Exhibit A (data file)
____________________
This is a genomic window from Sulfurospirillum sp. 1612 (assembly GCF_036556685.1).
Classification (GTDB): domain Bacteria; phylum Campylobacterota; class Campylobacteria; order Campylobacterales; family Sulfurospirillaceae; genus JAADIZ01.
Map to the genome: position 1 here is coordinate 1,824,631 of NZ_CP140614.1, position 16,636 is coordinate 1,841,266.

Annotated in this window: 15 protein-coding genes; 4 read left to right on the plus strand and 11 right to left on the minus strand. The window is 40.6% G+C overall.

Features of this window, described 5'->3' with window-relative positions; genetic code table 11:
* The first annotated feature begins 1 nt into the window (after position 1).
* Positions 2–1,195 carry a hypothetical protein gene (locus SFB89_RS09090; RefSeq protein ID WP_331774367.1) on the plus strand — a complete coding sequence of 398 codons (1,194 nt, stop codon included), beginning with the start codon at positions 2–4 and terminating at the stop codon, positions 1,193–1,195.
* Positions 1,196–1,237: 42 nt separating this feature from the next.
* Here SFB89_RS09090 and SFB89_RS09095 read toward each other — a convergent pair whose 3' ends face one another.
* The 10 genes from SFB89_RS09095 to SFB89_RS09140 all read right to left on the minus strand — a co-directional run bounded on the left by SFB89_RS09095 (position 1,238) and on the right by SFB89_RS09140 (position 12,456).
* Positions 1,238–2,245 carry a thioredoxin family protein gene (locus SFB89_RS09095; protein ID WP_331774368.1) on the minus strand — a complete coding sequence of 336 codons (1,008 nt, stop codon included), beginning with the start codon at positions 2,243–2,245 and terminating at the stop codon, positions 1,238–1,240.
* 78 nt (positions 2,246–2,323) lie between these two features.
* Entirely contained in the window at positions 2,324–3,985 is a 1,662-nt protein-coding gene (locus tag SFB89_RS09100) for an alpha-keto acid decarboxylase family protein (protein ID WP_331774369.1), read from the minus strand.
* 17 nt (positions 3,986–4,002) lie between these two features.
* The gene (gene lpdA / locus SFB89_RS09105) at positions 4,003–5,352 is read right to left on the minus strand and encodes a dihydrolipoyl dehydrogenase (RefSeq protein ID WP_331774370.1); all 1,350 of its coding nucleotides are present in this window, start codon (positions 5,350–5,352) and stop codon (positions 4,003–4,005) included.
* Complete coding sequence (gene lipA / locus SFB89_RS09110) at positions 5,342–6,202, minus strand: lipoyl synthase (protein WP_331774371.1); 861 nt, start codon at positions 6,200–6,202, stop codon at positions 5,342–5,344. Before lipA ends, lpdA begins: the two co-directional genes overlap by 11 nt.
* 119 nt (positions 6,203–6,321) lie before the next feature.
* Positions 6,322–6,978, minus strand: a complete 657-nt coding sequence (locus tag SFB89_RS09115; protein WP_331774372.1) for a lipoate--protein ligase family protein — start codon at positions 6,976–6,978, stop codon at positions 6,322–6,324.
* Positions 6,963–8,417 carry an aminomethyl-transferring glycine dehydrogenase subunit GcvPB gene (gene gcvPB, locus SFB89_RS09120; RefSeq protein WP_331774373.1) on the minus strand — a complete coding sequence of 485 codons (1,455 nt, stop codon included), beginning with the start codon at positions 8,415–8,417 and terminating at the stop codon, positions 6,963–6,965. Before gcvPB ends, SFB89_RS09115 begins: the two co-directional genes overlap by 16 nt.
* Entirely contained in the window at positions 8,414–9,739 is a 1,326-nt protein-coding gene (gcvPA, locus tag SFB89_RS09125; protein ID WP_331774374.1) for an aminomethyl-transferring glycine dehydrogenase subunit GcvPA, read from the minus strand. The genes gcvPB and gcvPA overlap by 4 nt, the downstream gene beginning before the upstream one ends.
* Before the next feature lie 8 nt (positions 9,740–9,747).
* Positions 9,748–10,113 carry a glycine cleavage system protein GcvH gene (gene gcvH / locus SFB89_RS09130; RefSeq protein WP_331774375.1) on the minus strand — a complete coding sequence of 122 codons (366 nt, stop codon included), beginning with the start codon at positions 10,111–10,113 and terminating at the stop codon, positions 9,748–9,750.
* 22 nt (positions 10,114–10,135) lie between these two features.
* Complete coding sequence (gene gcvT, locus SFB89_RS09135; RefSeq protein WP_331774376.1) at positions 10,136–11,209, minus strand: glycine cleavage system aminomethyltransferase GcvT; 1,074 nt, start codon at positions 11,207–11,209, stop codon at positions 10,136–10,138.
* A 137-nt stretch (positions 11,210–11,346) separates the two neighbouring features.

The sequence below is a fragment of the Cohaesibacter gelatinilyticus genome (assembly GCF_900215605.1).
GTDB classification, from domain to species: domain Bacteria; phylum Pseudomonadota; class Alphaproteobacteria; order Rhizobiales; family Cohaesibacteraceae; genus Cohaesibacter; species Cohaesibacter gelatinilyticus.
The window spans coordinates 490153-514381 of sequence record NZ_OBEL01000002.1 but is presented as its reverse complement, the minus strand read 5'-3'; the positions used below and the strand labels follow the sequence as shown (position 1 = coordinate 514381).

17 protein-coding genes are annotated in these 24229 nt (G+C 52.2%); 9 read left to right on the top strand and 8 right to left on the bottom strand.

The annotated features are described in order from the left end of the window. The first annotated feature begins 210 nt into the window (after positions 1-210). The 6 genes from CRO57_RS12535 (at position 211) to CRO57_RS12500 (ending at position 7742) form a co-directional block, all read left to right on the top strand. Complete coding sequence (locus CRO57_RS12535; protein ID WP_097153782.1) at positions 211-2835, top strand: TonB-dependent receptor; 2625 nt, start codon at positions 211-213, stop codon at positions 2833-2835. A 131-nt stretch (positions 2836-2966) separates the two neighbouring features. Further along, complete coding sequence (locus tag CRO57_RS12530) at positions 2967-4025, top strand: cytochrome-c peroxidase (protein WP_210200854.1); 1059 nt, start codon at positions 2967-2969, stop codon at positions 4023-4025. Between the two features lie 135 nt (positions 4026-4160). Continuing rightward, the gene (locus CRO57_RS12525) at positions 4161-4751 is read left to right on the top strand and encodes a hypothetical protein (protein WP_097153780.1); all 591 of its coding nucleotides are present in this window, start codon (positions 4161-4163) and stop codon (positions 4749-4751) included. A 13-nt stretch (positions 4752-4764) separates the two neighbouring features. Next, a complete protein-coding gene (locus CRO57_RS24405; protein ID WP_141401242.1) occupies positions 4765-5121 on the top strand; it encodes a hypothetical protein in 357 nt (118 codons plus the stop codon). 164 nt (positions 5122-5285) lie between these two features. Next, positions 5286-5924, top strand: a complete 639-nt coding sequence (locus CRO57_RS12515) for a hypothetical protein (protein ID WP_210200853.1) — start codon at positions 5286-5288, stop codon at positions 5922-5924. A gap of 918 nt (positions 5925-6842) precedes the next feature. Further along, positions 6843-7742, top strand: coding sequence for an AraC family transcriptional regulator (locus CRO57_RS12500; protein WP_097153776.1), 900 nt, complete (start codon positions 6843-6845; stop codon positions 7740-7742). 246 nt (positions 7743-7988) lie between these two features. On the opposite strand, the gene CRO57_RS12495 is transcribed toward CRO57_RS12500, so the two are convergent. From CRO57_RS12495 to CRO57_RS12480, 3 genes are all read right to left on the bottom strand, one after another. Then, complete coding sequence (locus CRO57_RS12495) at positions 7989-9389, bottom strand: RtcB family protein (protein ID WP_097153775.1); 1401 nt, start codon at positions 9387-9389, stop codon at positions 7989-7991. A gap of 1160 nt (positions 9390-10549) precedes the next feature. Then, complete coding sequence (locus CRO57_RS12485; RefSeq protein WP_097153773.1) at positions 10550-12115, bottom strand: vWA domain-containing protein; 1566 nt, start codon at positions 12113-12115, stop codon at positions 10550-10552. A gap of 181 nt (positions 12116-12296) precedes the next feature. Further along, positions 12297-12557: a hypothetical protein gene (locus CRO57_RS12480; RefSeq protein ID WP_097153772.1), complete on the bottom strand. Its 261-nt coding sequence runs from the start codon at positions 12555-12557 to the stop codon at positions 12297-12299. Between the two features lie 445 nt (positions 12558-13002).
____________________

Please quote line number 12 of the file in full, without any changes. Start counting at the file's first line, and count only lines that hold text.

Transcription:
* 78 nt (positions 2,246–2,323) lie between these two features.